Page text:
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LANSING, Mich. (WILX) – One in 44 children in the United States has autism, and as they get older and go out on their own, it can be difficult to stick to the healthy routines they’ve adopted during their childhood.

But there are some lessons parents can reinforce to put young adults with autism and intellectual disabilities back on a healthy path.

A yogurt-based fruit smoothie is Dustin Stein’s go-to snack. It’s a fairly recent change for him.

“I ate an entire container, an entire bag of marshmallows once,” Stein said.

Her mother said her eating habits deteriorated after high school.

“Dustin’s diet completely changed to ‘Let’s have a bunch of fries and pop’ and that was about it,” she said.

Young adults with autism are at higher risk for obesity, diabetes and cardiovascular disease.

“Some of their medications tend to cause weight gain,” Dr. Laura Nabors said. “They may have food selectivity preferences for only certain foods and it may be carbohydrate-rich foods.”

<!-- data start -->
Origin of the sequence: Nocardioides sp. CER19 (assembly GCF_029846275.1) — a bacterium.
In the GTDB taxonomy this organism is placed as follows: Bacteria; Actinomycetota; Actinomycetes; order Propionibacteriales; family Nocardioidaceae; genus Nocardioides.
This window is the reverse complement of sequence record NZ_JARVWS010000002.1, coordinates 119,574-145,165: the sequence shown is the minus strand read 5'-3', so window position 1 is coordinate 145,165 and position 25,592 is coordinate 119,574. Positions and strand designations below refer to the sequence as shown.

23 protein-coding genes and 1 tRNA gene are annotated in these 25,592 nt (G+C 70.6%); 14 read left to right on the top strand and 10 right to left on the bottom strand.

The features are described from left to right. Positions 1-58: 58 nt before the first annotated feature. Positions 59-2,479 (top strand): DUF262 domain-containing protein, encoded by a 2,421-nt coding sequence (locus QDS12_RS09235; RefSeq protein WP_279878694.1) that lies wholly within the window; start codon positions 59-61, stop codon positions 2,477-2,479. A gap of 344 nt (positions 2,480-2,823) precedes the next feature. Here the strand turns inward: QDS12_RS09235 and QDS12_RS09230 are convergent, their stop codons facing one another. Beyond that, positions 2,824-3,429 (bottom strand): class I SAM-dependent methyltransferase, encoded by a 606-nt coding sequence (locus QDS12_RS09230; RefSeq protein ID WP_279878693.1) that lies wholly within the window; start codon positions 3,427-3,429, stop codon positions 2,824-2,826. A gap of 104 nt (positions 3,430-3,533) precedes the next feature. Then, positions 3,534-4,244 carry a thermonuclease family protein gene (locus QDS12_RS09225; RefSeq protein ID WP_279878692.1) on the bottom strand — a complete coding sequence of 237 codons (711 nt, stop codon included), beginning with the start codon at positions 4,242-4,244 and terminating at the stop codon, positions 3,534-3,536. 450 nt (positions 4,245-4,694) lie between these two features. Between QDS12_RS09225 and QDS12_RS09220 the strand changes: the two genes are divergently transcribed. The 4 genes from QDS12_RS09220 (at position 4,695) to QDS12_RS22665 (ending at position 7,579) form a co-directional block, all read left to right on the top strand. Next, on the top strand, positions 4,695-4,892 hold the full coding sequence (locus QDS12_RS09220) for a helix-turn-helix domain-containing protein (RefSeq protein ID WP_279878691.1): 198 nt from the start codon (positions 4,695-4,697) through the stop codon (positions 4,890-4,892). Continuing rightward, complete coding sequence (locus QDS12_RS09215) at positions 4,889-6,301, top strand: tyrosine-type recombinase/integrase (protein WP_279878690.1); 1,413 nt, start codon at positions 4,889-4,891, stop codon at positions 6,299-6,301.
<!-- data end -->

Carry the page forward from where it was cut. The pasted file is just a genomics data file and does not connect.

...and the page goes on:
Nabors oversees a healthy lifestyle program, emphasizing the MyPlate model – five food groups that are important parts of a daily diet.

She uses visual cues to explain portion sizes, like thinking of an inch as how much fat you should be eating. Two fists equal two servings of vegetables. One playing card is the size of one serving of protein.

At home, Nabors tells parents to involve young adults in food planning, shopping and preparation.

Now Dustin walks almost every night with his parents. And he’s curbing his sugar habit.

“I try to set a limit on the amount of cookies I eat in one sitting,” he said.

The University of Cincinnati researchers say that of the young adults in the program, 44% increased their vegetable intake, 70% reduced the soft drinks they drank, and more than 60% started walking or doing more exercise.

After: Health info

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